Sparsentan Tablets (Filspari)
By William Elliott, MD, FACP, and James Chan, PharmD, PhD
Dr. Elliott is Assistant Clinical Professor of Medicine, University of California, San Francisco.
Dr. Chan is Associate Clinical Professor, School of Pharmacy, University of California, San Francisco.
The FDA has approved a first-in-class combination endothelin and angiotensin II receptor antagonist to treat adults with immunoglobulin A nephropathy (IgAN).1 Sparsentan received an accelerated approval based on the ability to alleviate proteinuria. Continued approval may be contingent on verification and description of clinical benefit in a confirmatory clinical trial.2
Sparsentan is distributed as Filspari. Because of the potential risks, the drug will be available only through an FDA Risk Evaluation and Mitigation Strategy program.2
Sparsentan can be prescribed to alleviate proteinuria in adults with primary IgAN who are at risk of rapid disease progression — generally, a urine protein-to-creatinine ratio (UPCR) ≥ 1.5 mg/g.2
The recommended initial dose is 200 mg, administered orally once daily.2 After 14 days, increase the dose to 400 mg once daily as tolerated.
If dose is interrupted (e.g., elevation of aminotransferase three times the upper limit of normal), resumption of treatment should start with the 200 mg daily dose.2 Sparsentan is available as 200 mg and 400 mg tablets.
Sparsentan provides a non-immunosuppressive treatment option, and was found to be more effective then irbesartan in improving UPCR.2
Based on animal studies, sparsentan can cause major birth defects if used during pregnancy.2 In women who can become pregnant, an effective contraception method must be used before, during, and one month after treatment. Endothelin receptor antagonists have been reported to cause elevation of aminotransferase, hepatotoxicity, and liver failure.2 Elevation of more than three times the upper limit of normal has been observed in up to 2.5% of sparsentan-treated patients. Other possible adverse reactions include hypotension, acute kidney injury, hypokalemia, fluid retention, and lower hemoglobin levels.2 Avoid concomitant use with a strong inhibitor or a strong inducer of CYP3A.2
Endothelin-1 and angiotensin II are believed to contribute to the pathogenesis of IgAN.2 The blockage of their respective receptors is a rational therapeutic approach. The efficacy of sparsentan on alleviating proteinuria in patients with biopsy-proven IgAN was evaluated in a randomized, double-blind, parallel-group, active-controlled study (PROTECT).2,3 Subjects were considered to be at high risk of progressing to renal failure. They were randomized to sparsentan or irbesartan (target dose = 300 mg daily). The primary efficacy endpoint was change from baseline in UPCR (based on a 24-hour urine sample) at week 36. From a baseline of 1.2 mg/g, sparsentan reduced UPCR to 0.7 mg/g in 141 patients vs. 1 mg/g for irbesartan in 140 patients (-45% vs. -15%, respectively; risk reduction, 0.65; 95% CI, 0.55-0.77; P < 0.0001). Sparsentan has not been shown to slow decline in kidney function or provide long-term nephroprotection. However, secondary efficacy endpoint assessments from PROTECT, including eGFR over a 52-week period (week 58 post-randomization) and eGFR over a 104-week period (week 110 post-randomization), are in progress.3 Researchers are evaluating sparsentan against irbesartan for treating focal segmental glomerulosclerosis, too.4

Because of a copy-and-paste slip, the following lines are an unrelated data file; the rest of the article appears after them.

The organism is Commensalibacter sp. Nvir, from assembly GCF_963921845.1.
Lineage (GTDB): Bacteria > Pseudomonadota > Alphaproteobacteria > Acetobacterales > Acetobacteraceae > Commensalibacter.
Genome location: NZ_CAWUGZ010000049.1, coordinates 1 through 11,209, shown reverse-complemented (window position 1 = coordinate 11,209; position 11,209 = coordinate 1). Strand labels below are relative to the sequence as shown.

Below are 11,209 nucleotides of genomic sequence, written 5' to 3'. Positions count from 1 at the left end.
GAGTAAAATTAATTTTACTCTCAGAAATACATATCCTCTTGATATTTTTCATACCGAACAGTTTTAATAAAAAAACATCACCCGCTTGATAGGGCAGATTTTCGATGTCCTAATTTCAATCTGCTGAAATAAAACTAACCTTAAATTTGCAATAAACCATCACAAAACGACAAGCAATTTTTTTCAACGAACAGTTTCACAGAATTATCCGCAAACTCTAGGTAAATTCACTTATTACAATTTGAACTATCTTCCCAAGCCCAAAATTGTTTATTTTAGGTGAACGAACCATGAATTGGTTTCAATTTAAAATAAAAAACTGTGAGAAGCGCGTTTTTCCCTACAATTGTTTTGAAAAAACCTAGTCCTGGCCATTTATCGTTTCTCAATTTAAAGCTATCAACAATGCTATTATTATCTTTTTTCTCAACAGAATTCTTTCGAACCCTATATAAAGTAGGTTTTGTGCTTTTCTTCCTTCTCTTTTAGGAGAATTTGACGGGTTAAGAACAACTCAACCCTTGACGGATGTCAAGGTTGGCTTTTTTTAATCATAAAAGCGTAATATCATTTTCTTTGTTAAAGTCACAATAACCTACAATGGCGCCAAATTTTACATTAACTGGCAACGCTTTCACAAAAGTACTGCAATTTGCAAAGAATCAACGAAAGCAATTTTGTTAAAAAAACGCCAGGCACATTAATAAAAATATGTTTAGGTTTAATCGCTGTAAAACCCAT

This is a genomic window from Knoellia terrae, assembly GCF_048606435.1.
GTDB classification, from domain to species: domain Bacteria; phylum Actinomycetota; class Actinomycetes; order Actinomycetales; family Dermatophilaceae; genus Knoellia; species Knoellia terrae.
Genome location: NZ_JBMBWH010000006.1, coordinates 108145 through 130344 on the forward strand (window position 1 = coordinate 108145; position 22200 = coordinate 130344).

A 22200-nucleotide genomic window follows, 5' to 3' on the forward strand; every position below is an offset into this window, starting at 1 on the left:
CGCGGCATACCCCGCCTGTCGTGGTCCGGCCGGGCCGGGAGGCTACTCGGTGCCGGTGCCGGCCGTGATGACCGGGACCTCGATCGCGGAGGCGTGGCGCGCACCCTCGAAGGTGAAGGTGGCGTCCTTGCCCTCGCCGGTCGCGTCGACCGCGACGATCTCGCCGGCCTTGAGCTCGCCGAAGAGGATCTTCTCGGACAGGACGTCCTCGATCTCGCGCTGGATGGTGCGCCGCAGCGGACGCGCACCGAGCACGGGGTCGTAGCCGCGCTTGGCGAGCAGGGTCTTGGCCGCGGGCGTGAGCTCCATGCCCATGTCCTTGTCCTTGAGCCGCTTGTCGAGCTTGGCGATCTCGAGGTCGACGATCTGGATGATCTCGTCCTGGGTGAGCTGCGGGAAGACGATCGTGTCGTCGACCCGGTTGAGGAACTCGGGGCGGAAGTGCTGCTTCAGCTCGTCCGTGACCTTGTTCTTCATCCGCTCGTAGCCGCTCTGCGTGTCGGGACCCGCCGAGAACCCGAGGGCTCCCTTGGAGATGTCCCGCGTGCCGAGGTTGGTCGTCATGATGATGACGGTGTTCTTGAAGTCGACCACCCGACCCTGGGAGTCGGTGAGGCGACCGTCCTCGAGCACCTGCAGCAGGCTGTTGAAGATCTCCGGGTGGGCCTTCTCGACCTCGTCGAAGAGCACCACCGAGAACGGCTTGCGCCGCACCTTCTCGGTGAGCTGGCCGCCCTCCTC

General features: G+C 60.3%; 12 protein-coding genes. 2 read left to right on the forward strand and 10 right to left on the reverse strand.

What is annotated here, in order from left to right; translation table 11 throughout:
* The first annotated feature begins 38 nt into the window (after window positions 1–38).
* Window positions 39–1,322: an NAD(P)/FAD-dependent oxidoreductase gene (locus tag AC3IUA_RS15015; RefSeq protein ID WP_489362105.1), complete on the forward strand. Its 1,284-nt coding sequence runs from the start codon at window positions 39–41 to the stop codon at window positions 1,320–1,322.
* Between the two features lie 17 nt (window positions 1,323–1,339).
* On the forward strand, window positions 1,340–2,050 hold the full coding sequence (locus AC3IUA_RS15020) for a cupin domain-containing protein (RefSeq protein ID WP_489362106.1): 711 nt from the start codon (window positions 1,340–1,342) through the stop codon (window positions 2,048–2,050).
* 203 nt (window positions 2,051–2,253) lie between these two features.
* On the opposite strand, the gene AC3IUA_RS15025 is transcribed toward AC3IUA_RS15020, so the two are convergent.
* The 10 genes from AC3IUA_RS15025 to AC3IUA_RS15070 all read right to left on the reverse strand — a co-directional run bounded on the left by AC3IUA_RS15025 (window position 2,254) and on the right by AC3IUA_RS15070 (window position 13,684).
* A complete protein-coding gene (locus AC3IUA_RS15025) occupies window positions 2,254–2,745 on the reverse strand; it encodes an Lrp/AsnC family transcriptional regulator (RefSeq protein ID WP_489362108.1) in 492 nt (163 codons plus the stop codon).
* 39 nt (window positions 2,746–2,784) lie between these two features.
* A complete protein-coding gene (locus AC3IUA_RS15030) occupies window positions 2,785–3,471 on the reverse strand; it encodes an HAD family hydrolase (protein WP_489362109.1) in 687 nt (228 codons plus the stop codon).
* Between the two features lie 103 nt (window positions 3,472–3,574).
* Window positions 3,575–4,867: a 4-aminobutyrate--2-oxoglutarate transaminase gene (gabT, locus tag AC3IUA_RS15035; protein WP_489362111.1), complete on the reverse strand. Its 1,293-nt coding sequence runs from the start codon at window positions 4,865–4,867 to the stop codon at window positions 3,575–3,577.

IgAN, an autoimmune disease, is the most common type of glomerulonephritis, leading to end-stage kidney disease in 15% to 20% of patients within 10 years from disease onset.5,6 One of the mainstays of therapy is to alleviate proteinuria. To block the renin-angiotensin system, initiate an angiotensin-converting enzyme inhibitor or an angiotensin receptor antagonist in all IgAN patients.5 The efficacy of corticosteroids has not been established, and immunosuppressives (e.g., azathioprine, rituximab) are not recommended.5 Sparsentan offers an option that is more effective than irbesartan in alleviating proteinuria. In a subanalysis of the larger dapagliflozin study in subjects with chronic kidney disease (DAPA-CKD study), the SGLT2 inhibitor dapagliflozin reduced UPCR by 26% relative to placebo from a median ratio 900 mg/g after a median follow-up of 2.1 years.7 As part of PROTECT, sparsentan and dapagliflozin will be evaluated as a combination.3 The cost for a 30-day supply of sparsentan is $9,900.
1. Travere Therapeutics. Travere Therapeutics announces FDA accelerated approval of FILSPARI (sparsentan), the first and only non-immunosuppressive therapy for the reduction of proteinuria in IgA nephropathy. Feb. 17, 2023.
2. Travere Therapeutics. Filspari prescribing information. February 2023.
3. ClinicalTrials.gov. A study of the effect and safety of sparsentan in the treatment of patients with IgA nephropathy (PROTECT). Last update posted Feb. 3, 2023.
4. Komers R, Diva U, Inrig JK, et al. Study design of the phase 3 sparsentan versus irbesartan (DUPLEX) study in patients with focal segmental glomerulosclerosis. Kidney Int Rep 2020;5:494-502.
5. Floege J, Rauen T, Tang SCW. Current treatment of IgA nephropathy. Semin Immunopathol 2021;43:717-728.
6. Natale P, Palmer SC, Ruospo M, et al. Immunosuppressive agents for treating IgA nephropathy. Cochrane Database Syst Rev 2020;3:CD003965.
7. Wheeler DC, Toto RD, Stefánsson BV, et al. A pre-specified analysis of the DAPA-CKD trial demonstrates the effects of dapagliflozin on major adverse kidney events in patients with IgA nephropathy. Kidney Int 2021;100:215-224.
Sparsentan can be prescribed to alleviate proteinuria in adults with primary immunoglobulin A nephropathy who are at risk of rapid disease progression — generally, a urine protein-to-creatinine ratio 1.5 mg/g or higher.
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